Vermont Days off – the finale!

Though we’d paced ourselves pretty well – readers of parts 1, 2, and 3 of this series can attest – there were some pretty major to do’s to check off in this, our final month in Vermont. First, a visit to Canada. Specifically, Quebec which, with its French language and culture, would give us more of that “we really are in a foreign country” feel. We chose Quebec City over Montreal because friends recommended it as smaller and more approachable for a short visit.

When we reached the border, we were greeted not by a wall, but by a really utilitarian looking building with the country’s iconic maple leaf.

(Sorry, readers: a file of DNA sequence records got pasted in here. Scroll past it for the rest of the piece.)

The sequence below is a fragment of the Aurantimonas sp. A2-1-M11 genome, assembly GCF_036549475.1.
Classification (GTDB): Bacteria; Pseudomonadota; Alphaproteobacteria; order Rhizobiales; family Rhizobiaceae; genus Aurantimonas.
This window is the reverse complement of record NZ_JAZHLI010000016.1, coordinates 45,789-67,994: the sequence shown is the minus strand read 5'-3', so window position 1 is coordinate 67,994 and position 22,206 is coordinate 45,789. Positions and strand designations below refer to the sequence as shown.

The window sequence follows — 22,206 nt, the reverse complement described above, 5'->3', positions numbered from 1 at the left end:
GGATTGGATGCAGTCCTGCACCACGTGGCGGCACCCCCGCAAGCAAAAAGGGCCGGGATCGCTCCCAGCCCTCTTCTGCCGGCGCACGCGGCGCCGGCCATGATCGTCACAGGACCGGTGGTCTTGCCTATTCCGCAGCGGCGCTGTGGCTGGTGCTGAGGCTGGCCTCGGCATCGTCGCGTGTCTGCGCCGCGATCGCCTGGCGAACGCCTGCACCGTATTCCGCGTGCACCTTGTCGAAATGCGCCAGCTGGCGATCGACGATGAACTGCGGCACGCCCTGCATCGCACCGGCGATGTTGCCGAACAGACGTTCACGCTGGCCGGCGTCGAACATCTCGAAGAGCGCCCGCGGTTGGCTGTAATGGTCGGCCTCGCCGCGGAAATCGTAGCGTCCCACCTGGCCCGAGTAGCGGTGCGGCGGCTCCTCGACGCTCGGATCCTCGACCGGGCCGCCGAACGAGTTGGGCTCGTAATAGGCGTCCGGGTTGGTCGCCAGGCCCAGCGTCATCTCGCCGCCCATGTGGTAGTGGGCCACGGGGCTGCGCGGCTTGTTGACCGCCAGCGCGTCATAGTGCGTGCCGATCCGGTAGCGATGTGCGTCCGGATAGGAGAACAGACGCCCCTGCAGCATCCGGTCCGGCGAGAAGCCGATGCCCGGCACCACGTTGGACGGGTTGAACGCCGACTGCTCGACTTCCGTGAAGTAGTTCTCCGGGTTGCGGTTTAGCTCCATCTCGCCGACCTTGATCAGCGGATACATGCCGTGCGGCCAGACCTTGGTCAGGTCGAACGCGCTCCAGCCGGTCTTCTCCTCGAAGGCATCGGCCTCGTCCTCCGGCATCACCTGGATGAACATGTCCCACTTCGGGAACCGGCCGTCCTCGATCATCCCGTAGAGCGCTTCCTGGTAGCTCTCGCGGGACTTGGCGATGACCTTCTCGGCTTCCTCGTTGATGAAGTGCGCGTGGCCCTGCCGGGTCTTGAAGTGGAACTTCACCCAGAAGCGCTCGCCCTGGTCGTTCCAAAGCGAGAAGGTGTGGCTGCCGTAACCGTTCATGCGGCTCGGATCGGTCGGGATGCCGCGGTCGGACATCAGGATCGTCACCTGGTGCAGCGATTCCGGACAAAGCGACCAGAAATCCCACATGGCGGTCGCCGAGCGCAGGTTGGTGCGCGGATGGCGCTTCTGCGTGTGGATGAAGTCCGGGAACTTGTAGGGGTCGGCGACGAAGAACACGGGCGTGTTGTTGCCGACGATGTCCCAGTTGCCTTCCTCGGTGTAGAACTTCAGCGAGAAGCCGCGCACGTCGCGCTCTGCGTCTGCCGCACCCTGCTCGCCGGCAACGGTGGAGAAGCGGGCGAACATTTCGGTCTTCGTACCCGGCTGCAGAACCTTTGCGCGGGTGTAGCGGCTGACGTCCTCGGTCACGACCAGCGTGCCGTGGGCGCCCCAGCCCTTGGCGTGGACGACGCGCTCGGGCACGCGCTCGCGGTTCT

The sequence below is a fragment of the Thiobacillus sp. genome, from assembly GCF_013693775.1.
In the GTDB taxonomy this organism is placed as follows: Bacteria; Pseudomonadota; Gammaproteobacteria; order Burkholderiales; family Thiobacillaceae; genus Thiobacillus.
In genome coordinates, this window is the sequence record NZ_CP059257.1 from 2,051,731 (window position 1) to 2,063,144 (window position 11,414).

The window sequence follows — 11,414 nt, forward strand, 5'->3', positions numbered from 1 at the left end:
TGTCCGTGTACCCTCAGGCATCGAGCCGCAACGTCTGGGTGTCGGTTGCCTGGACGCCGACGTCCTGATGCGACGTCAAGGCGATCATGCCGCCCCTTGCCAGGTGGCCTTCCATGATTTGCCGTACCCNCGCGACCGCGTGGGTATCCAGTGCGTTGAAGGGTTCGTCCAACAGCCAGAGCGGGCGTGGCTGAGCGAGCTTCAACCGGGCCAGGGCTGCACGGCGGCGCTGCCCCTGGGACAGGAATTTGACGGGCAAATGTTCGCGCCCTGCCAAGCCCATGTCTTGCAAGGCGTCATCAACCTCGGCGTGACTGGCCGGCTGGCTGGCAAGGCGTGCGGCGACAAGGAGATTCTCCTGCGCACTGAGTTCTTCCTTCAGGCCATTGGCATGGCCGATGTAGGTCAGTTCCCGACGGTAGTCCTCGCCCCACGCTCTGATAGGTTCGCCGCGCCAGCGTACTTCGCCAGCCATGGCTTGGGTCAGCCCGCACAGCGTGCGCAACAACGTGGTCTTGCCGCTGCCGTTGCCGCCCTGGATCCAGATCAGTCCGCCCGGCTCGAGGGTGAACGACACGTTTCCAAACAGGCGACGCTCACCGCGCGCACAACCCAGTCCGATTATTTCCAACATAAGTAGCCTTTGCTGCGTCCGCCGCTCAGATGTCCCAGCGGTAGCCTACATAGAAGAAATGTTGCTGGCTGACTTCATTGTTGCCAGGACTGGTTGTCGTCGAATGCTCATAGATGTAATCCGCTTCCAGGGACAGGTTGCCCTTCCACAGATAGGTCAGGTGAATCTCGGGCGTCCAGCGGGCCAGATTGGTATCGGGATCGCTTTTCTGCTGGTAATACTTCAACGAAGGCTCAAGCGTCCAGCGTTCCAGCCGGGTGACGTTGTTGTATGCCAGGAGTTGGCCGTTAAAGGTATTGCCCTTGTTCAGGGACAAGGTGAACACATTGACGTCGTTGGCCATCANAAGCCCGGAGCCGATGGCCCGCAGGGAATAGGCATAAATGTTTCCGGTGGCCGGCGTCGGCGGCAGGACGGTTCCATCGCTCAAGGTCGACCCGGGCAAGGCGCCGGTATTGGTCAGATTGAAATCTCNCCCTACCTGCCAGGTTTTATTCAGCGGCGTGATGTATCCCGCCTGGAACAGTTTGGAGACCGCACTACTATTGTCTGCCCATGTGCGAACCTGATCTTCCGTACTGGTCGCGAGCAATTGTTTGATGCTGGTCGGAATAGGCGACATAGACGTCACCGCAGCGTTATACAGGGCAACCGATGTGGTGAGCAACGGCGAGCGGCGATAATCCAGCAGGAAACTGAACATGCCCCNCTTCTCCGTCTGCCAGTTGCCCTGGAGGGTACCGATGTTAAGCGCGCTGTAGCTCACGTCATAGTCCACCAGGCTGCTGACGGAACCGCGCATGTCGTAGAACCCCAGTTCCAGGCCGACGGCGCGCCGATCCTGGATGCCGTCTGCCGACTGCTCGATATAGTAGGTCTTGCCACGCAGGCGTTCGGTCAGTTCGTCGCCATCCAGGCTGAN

A few other choice pictures are below, and you can read my blog post for a full report on our visit to Quebec City.

Ben’s family came for a visit around Columbus Day – now officially designated Indigenous People’s Day in Vermont. First his mom arrived – she is insatiably curious about everything.  Here we are in the Marsh Billings Rockefeller mansion kitchen, and the parking lot, immersing ourselves in all there is to know about the Park.

The next day, Ben’s sister arrived with two of her sons, our nephews. The five of them toured around while I worked.  We had a lovely dinner out the last night at the Queechee Inn at Marshland Farm, which has a great Wednesday night pre fix dinner special.